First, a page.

Nicola Sturgeon reiterates that the UK will pay pensions in independent Scotland

His comments came after Ian Blackford said Scottish workers would be entitled to a UK state pension after years of paying National Insurance contributions.

Opposition politicians disputed the claim, saying the pensions were paid for out of current state revenues and stating that the opposite was “blatantly inaccurate”.

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Prime Minister Nicola Sturgeon was asked how pensions would be paid if Scotland became independent.

During Prime Minister’s Questions on Thursday, Ms Sturgeon was asked if it was now SNP policy that pensions in an independent Scotland be paid for by taxpayers in England.

The Prime Minister stated that there was no difference in this position from the 2014 White Paper, stating that “vested persons” would “continue to receive current state pension levels”.

She said the UK’s “existing liabilities and assets” would be “subject to negotiation”, with an independent Scotland willing to “pay its way”.

The SNP leader said: “The Conservatives are very, very nervous about this argument. You can feel the discomfort that comes from them because they know that when the people of Scotland have the opportunity to escape government from Westminster and take their future into our own hands, they are going to say Yes to independence.

“When Scotland votes for independence, as it did in 2014, the distribution of existing UK assets and liabilities, including those related to pensions, will be subject to negotiation and Scotland will pay all of its costs.

“But the key point here is for those receiving pensions and it is what was confirmed by the pensions minister at the time in the UK government, Steve Webb, that people with accrued rights would continue to receive current levels of state pension in a Independent Scotland”.

Ms Sturgeon added: “People won’t notice any difference. Perhaps the difference they might notice is that an independent Scotland could improve the level of pensions rather than having, as the UK does, one of the levels of lowest pension in the world. of the developed world.”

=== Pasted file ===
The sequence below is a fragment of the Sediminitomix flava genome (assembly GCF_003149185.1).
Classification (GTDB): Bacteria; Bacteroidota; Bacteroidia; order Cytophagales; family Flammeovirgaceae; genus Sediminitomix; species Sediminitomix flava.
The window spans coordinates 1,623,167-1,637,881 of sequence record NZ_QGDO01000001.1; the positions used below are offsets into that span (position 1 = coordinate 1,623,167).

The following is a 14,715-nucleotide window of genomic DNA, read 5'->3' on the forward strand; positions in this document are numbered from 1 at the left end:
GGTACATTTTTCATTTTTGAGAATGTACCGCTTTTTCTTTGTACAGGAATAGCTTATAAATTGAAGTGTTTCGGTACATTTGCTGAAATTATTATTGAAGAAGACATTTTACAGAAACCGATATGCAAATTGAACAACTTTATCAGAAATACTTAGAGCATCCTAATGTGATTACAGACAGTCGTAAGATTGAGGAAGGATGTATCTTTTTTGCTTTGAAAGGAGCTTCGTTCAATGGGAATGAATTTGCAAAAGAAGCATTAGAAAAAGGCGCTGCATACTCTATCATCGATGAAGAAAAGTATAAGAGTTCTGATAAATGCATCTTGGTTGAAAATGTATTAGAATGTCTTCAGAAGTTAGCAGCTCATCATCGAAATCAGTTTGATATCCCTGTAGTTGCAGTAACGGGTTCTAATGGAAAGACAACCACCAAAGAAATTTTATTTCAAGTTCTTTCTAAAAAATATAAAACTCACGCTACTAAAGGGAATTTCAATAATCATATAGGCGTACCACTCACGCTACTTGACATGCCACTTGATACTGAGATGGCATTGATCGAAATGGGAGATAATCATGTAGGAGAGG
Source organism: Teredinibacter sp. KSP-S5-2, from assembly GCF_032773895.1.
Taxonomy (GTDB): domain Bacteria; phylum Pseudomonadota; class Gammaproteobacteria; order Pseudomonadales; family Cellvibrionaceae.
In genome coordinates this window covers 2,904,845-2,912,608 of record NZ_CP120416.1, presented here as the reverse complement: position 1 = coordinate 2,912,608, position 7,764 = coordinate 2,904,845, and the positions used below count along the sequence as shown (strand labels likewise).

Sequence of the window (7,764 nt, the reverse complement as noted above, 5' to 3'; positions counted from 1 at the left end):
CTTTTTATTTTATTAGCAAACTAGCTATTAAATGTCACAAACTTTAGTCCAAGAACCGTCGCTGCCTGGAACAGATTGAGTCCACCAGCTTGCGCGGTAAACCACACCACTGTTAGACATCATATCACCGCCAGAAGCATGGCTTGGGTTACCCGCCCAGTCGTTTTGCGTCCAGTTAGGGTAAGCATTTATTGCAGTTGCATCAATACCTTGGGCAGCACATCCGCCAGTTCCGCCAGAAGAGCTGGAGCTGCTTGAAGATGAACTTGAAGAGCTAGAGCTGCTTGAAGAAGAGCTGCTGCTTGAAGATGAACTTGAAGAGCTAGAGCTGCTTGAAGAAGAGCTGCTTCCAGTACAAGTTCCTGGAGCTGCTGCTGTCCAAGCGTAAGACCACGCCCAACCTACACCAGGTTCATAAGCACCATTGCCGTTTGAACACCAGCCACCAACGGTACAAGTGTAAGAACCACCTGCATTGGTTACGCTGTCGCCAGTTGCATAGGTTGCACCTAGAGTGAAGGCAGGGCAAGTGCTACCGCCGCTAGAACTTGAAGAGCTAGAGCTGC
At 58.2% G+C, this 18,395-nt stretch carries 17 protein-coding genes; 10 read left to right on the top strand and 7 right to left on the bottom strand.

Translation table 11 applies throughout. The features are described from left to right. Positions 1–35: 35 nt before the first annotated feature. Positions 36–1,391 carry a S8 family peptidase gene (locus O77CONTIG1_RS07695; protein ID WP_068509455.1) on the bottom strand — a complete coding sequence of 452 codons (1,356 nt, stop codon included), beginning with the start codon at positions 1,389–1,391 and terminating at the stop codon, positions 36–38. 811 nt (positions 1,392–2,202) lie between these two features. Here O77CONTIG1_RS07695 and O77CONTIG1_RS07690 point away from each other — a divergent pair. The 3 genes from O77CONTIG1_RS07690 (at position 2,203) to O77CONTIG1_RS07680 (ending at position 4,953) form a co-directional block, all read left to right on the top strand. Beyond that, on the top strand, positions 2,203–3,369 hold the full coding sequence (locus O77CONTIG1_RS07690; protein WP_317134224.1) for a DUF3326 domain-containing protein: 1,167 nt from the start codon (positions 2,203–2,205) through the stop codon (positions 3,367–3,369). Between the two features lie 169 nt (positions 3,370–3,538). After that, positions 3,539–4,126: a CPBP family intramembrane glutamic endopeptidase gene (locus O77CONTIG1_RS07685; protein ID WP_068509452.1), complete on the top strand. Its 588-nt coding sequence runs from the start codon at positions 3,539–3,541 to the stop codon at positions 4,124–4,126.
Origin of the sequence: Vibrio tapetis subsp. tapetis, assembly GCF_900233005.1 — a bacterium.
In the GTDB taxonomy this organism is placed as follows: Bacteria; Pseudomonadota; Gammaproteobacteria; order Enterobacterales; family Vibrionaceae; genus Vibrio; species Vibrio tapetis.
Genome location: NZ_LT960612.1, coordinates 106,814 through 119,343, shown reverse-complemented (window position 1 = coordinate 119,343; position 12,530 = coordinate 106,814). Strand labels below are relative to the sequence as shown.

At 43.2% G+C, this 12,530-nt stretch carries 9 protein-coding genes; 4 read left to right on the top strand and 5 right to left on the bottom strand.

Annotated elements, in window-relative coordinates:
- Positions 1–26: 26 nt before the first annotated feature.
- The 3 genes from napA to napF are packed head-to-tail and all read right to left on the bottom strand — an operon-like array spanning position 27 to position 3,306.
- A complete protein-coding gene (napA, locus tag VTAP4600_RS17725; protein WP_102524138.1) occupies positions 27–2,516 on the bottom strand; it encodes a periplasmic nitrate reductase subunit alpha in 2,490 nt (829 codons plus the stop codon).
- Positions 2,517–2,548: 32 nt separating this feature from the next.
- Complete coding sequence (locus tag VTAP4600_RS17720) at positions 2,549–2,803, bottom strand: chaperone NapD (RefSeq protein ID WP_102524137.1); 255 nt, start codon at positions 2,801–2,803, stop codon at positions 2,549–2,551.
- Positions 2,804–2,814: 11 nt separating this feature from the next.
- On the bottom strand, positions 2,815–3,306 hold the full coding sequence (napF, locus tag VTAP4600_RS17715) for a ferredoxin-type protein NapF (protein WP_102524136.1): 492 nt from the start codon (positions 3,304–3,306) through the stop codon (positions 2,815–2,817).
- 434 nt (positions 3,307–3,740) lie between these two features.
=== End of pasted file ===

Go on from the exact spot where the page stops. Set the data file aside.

Mr Blackford had previously told ITV Border that paying national insurance contributions meant people were “entitled to” a future pension.

He said: “It is an obligation of the UK government to honor the commitment to pensioners who have paid National Insurance contributions.

“They have paid for the right to receive that pension.

“The mechanism of how that is transferred can be discussed, and that will be debated, but it is right that the UK Government is keeping its commitment to pensioners, regardless of where they are.”

Mr Blackford added: “You are paying NI as entitlement to a future pension, that is the whole point of the principle.

“You pay into an NI fund, that’s fine, the UK is then responsible for disbursements from that and covers cash flow for a given period, but that’s a UK pension entitlement. There are no strings attached and no buts about it.”

Paul Sweeney, the Labor MSP, called this “sophistry” that it “would make the Vote Leave campaign blush”.

Donald Cameron, the Scottish Conservative spokesman on the constitution, said it was “shockingly and blatantly inaccurate” to suggest pension rights would not be affected by an independent Scotland, accusing the SNP of spreading “misinformation”.

Do you want to know more about the political team of The Scotsman? Catch the latest episode of our political podcast, The Steamie.

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George Holan

George Holan is chief editor at Plainsmen Post and has articles published in many notable publications in the last decade.

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